The GTM equation for startups

Published on 2021-07-15 by John Collins.


Startups that are successful grow into larger, second-stage companies that scale up both in terms of revenue, market share, and headcount. The vast majority of startups never reach that second-stage however, due to poor execution on their Go-To Market (GTM) strategy.

Successful companies succeed not because they have the best ideas or technology, but because they have the best GTM execution.

If you have an amazing product with innovative technology, that's great! However, unless you can find users for that product in the market place (Marketing), and can convince those users to pay for your product (Sales), your startup will fail to scale, or may even fail completely.

In this article, I will look at each of the three functions, that make up your GTM team:

Marketing + Sales + Product = GTM team.

If one of those functions fail to deliver, the impact on the other two will be significant enough for the entire GTM team to fail. It is the role of the fourth function, Leadership, to ensure that does not happen.

Success, or failure, is collective.


Marketing is all about raising the profile of your company product or service in the marketplace. In a new market, Marketing will even have to create that need. For example, someone had to be convinced to buy the first MP3 player, when everyone else was using CD players. Therefore in simple terms, we can say that Marketing is about creating demand, even when that demand is for a brand new product or service.

In a mature market, where competing similar products or services already exist, Marketing need to raise your profile, and convince the market that your product or service is the best available.

In an immature market, Marketing will need to create demand for a whole new product or service category: this is a lot harder, and requires a very talented Marketing team.

Marketing feeds Sales in two ways:

  1. Marketing gets the prospects to call you. If Marketing creates enough hype, it will encourage people to inquire directly about your product or service.
  2. Marketing gets the prospects to recognize you. For a Sales team, it is much easier to cold-call a prospect if they have already heard about you, via some brand awareness generated from a marketing campaign. In comparison, prospects are much more suspicious of a startup which they never heard of.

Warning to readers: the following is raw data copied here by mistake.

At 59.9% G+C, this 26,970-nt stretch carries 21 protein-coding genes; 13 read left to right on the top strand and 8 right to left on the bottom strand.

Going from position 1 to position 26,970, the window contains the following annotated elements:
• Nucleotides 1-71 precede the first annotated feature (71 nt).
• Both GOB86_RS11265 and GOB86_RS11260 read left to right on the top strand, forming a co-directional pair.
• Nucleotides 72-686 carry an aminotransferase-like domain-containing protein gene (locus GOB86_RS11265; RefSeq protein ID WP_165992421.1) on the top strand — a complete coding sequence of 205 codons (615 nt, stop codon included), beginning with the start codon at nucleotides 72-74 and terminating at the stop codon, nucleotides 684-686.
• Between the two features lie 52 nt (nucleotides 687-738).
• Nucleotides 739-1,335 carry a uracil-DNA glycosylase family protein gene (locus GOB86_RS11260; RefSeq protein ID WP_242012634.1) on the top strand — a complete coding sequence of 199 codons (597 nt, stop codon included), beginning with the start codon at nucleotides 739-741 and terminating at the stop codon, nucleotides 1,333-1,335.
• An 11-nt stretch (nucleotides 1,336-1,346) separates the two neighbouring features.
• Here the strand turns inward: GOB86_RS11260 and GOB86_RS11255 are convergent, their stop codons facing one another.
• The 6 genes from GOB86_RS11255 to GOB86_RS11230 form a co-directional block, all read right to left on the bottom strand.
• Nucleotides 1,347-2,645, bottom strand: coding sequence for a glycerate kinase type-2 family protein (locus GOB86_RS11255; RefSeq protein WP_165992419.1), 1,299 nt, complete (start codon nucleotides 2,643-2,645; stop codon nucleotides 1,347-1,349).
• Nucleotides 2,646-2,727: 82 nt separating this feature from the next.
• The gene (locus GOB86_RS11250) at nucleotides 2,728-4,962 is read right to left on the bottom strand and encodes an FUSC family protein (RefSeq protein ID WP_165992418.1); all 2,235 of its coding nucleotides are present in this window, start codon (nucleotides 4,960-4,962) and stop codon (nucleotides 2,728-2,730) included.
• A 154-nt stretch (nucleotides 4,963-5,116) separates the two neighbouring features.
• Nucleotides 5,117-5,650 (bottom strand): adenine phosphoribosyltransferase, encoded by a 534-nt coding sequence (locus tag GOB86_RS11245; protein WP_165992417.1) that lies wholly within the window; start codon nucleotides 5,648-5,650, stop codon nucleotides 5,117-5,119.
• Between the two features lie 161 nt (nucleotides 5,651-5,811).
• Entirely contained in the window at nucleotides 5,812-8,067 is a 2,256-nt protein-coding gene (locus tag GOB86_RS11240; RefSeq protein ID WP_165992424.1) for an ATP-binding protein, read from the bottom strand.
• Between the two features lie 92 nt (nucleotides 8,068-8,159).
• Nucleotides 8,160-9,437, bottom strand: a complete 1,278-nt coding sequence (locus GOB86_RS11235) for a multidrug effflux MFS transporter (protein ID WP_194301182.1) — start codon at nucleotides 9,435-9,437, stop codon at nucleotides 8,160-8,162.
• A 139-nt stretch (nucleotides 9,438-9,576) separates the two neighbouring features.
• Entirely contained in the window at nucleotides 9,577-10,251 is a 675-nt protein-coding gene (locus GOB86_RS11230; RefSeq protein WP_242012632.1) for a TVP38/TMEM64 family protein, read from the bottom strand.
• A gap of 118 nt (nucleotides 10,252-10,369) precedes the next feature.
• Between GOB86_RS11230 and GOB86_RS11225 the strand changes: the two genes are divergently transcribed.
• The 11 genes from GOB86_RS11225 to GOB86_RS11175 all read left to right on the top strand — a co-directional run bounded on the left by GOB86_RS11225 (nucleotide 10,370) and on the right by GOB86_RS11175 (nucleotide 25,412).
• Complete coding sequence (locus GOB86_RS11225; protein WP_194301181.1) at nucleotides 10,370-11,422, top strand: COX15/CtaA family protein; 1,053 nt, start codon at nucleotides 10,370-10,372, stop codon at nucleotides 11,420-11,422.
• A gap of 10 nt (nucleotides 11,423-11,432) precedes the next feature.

In addition to feeding Sales, Marketing can also feed Product:

  1. Feed market requirements, for example the hot trends or buzzwords.
  2. Watch for Product opportunities, for example gaps in the market that are currently not being filled by the competition.

Fundamentally, a Marketing team in a startup must hype, hype, HYPE to build buzz and momentum.

Sales (B2B)

Sales is about filling a need that the prospective user already has. Ideally, the prospect already has a clear understanding of what their need is, a rough idea of what they require, and crucially a budget to spend on the right solution. That is where Sales come it.

Sales need to match the Product they are selling to the right prospect, in a process commonly referred to as qualification.

If it is a bad fit, or the prospect does not have a real budget in place, then they need to be "qualified out" to ensure the GTM team does not waste any further time on it. You want those weak prospects out as soon as possible, show no mercy.

If the qualification smell checks pass, the Sales team need to gather the high-level requirements from the prospect, and match those opportunities to the feature set provided by the Product. In addition, they need to establish credibility and trust with the prospect as early as possible, and retain it, to ensure they feel comfortable at the end of the Sales process to sign a potentially large Purchase Order (PO).